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VINE VOICEon 24 November 2011
Format: Hardcover|Vine Customer Review of Free Product( What's this? )
I read Bauer's first book and thought it was OK. Quite promising in fact although a little artificial. I didn't read the second but saw that it had lots of rave reviews of Amazon so assumed that she had improved. And now this one.

I almost don't know what to say about it. Like a previous reviewer has said, its not that there aren't good bits, a few pages at a time where any reader can get caught up with thinking that this is a well written crime novel. The problem is that the author, on a regular basis, gives her characters preposterous things to do and say and what makes it worse is that now we are on book 3 of a series of crimes all taking place in a small area of Exmoor, there is also the slightly farcical sense that absolutely everybody in these books is either a criminal, a victim or just about to become one.

But it is the constant absurd behaviour of the characters that jars. A small example. We have a serious kidnapping case investigated by a none too bright male detective and his side-kick female. They are getting nowhere. They have no clues as too the perpetrator. Up pops the local bobby who spots the reason why cars in the vicinity of the kidnappings have had theirs windows smashed. What do the lead detectives do ? They pour scorn on what is obviously a worthwhile theory and shoo the PC away. Its nonsense. The police just aren't that stupid. And this is just one of dozens and dozens of examples of behaviour that under the circumstance is just inexplicable. People don't behave this way.

To me this feels like the first draft of a novel that the author has ripped through in a few weeks and then without any input from an editor or any further re-writes has simply been published. Perhaps that's how thing get done these days. Which is a pity because somewhere in here is a writer who could do a lot better.
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Format: Hardcover|Vine Customer Review of Free Product( What's this? )
This is the third crime novel that Belinda Bauer has set on Exmoor. I'd already read and enjoyed Blacklands the first in the series, although I haven't yet read the second one, Darkside which also features the same characters. Although I enjoyed this book, I wish, with hindsight that I'd read Darkside first since a lot has clearly happened since the end of Blacklands. Having said that, you can pick up enough of the back story to read this as a stand-alone novel if you wish. Like the best detective stories, this one has a really good sense of place as well as character, and the author evokes the Exmoor landscape extremely well. The plot concerns the disappearance of children, with strange notes left by the person who takes them. It isn't a "whodunnit" in the strictest sense of the word, as the author reveals the perpetrator to the reader about half way through. The suspense is achieved by our observation of the police enquiry and wondering if they will be able to solve the mystery. The characters are well-drawn, although ultimately I found the plot rather bizarre. Nevertheless, a good read, and I'll be reading Darkside fairly soon as well as looking out for Belinda Bauer's next novel.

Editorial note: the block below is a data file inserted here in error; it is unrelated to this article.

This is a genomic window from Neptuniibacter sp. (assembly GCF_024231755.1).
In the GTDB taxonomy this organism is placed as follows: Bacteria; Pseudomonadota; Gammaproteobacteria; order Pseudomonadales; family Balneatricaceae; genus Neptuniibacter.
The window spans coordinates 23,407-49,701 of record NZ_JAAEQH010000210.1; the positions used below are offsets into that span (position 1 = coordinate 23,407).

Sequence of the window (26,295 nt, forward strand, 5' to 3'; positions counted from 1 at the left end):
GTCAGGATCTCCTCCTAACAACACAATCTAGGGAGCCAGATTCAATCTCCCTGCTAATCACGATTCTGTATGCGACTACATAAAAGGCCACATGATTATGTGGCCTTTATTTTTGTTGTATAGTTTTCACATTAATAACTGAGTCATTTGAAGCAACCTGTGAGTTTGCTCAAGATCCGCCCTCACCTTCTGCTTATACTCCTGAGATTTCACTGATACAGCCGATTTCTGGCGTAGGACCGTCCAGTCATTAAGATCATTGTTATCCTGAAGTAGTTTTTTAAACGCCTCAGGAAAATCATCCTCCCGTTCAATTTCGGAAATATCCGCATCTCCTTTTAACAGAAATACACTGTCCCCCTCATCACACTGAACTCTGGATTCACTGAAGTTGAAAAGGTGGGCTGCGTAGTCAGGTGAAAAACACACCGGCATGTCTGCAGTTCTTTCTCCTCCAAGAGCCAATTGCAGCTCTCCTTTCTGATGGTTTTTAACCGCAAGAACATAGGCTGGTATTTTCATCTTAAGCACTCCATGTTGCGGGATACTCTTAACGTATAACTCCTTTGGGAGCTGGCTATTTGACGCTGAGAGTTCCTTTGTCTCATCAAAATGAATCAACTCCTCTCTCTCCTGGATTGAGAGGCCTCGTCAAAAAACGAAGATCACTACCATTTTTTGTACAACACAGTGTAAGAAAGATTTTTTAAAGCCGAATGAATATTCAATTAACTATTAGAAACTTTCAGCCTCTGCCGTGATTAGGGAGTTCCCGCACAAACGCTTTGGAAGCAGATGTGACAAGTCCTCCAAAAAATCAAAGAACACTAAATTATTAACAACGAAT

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TOP 500 REVIEWERon 8 January 2012
Format: Hardcover|Vine Customer Review of Free Product( What's this? )
Set in Exmoor, plucky little Jess Took is kidnapped from her father's vehicle while he is off managing the local hunt. Before you can say "who took Took?" another little boy is plucked from his parents' car. In both scenes the only evidence is a post-it note saying "you don't love her" or him. On the case is DI Reynolds who is initially more concerned with how his new hair transplant is taking until the crimes escalate to a full scale serial abduction case.

This is the third book of Bauer's to feature young Stephen and local bobby, Jonas Holly. Poor Stephen has already been through a lot in his life as readers of the first two books will be well aware. Technically, it is quite possible to read this book as a stand alone, but I wouldn't advise it and in particular I wouldn't advise the reading pattern that I adopted which, for the first quarter of the book in particular, left me mindful of school days where I'd skived a particularly important lesson only to find that the subsequent lesson referred back repeatedly to the one I'd missed. Let me explain. I read and thoroughly enjoyed Bauer's first book, "Blacklands" but somehow her second, "Dark Side" remains sitting on my Amazon wish list. Stupidly, I jumped at the chance to read her latest and thereby missing out on the second adventure.